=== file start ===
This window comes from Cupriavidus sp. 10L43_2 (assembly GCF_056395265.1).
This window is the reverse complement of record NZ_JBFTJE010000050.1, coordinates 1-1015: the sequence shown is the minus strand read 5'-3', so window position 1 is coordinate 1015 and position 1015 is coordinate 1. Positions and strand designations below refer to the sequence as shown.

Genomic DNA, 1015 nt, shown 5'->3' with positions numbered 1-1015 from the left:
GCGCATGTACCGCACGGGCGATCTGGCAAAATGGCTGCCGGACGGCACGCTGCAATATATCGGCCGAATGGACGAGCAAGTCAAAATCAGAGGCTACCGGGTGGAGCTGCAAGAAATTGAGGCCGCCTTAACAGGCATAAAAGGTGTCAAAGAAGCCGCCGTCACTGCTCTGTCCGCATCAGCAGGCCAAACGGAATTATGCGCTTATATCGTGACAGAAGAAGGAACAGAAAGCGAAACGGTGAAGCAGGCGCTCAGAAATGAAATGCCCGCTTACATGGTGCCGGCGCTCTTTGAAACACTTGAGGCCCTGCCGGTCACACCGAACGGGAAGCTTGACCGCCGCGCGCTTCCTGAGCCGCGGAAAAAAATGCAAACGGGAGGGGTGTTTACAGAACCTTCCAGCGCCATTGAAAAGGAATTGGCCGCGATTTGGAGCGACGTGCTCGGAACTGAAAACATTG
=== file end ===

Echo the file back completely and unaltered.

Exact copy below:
This window comes from Cupriavidus sp. 10L43_2 (assembly GCF_056395265.1).
This window is the reverse complement of record NZ_JBFTJE010000050.1, coordinates 1-1015: the sequence shown is the minus strand read 5'-3', so window position 1 is coordinate 1015 and position 1015 is coordinate 1. Positions and strand designations below refer to the sequence as shown.

Genomic DNA, 1015 nt, shown 5'->3' with positions numbered 1-1015 from the left:
GCGCATGTACCGCACGGGCGATCTGGCAAAATGGCTGCCGGACGGCACGCTGCAATATATCGGCCGAATGGACGAGCAAGTCAAAATCAGAGGCTACCGGGTGGAGCTGCAAGAAATTGAGGCCGCCTTAACAGGCATAAAAGGTGTCAAAGAAGCCGCCGTCACTGCTCTGTCCGCATCAGCAGGCCAAACGGAATTATGCGCTTATATCGTGACAGAAGAAGGAACAGAAAGCGAAACGGTGAAGCAGGCGCTCAGAAATGAAATGCCCGCTTACATGGTGCCGGCGCTCTTTGAAACACTTGAGGCCCTGCCGGTCACACCGAACGGGAAGCTTGACCGCCGCGCGCTTCCTGAGCCGCGGAAAAAAATGCAAACGGGAGGGGTGTTTACAGAACCTTCCAGCGCCATTGAAAAGGAATTGGCCGCGATTTGGAGCGACGTGCTCGGAACTGAAAACATTG